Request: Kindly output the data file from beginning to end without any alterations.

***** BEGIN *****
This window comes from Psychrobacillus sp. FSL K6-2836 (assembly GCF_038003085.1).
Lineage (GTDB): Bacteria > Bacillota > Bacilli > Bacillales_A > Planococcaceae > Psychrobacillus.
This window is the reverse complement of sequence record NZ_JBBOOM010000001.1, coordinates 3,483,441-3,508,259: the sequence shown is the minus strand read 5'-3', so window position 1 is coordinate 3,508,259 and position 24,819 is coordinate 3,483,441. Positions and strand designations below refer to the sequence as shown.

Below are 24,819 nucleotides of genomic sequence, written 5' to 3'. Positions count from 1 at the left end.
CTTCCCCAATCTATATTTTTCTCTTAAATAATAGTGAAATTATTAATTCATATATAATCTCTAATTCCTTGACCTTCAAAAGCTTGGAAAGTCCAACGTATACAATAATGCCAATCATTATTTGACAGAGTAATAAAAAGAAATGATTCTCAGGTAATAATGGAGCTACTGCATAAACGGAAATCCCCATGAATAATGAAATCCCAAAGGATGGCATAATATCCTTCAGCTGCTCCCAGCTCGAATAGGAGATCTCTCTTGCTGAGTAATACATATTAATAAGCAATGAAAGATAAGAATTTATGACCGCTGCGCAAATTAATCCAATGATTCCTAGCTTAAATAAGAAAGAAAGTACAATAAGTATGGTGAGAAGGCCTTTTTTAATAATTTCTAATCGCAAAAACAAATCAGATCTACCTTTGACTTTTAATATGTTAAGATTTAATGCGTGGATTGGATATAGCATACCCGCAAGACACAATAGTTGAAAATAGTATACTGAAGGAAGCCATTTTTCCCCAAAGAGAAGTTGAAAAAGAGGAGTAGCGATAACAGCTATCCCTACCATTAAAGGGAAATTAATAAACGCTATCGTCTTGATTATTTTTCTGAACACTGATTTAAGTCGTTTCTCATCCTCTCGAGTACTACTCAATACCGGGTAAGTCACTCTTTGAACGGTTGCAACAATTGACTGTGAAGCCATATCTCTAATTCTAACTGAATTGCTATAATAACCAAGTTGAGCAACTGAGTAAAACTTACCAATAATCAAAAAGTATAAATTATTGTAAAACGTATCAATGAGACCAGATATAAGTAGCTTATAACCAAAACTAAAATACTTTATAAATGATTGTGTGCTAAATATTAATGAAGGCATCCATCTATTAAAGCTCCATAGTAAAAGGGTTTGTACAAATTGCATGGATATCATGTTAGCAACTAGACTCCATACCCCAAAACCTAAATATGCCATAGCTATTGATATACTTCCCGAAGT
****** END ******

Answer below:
This window comes from Psychrobacillus sp. FSL K6-2836 (assembly GCF_038003085.1).
Lineage (GTDB): Bacteria > Bacillota > Bacilli > Bacillales_A > Planococcaceae > Psychrobacillus.
This window is the reverse complement of sequence record NZ_JBBOOM010000001.1, coordinates 3,483,441-3,508,259: the sequence shown is the minus strand read 5'-3', so window position 1 is coordinate 3,508,259 and position 24,819 is coordinate 3,483,441. Positions and strand designations below refer to the sequence as shown.

Below are 24,819 nucleotides of genomic sequence, written 5' to 3'. Positions count from 1 at the left end.
CTTCCCCAATCTATATTTTTCTCTTAAATAATAGTGAAATTATTAATTCATATATAATCTCTAATTCCTTGACCTTCAAAAGCTTGGAAAGTCCAACGTATACAATAATGCCAATCATTATTTGACAGAGTAATAAAAAGAAATGATTCTCAGGTAATAATGGAGCTACTGCATAAACGGAAATCCCCATGAATAATGAAATCCCAAAGGATGGCATAATATCCTTCAGCTGCTCCCAGCTCGAATAGGAGATCTCTCTTGCTGAGTAATACATATTAATAAGCAATGAAAGATAAGAATTTATGACCGCTGCGCAAATTAATCCAATGATTCCTAGCTTAAATAAGAAAGAAAGTACAATAAGTATGGTGAGAAGGCCTTTTTTAATAATTTCTAATCGCAAAAACAAATCAGATCTACCTTTGACTTTTAATATGTTAAGATTTAATGCGTGGATTGGATATAGCATACCCGCAAGACACAATAGTTGAAAATAGTATACTGAAGGAAGCCATTTTTCCCCAAAGAGAAGTTGAAAAAGAGGAGTAGCGATAACAGCTATCCCTACCATTAAAGGGAAATTAATAAACGCTATCGTCTTGATTATTTTTCTGAACACTGATTTAAGTCGTTTCTCATCCTCTCGAGTACTACTCAATACCGGGTAAGTCACTCTTTGAACGGTTGCAACAATTGACTGTGAAGCCATATCTCTAATTCTAACTGAATTGCTATAATAACCAAGTTGAGCAACTGAGTAAAACTTACCAATAATCAAAAAGTATAAATTATTGTAAAACGTATCAATGAGACCAGATATAAGTAGCTTATAACCAAAACTAAAATACTTTATAAATGATTGTGTGCTAAATATTAATGAAGGCATCCATCTATTAAAGCTCCATAGTAAAAGGGTTTGTACAAATTGCATGGATATCATGTTAGCAACTAGACTCCATACCCCAAAACCTAAATATGCCATAGCTATTGATATACTTCCCGAAGT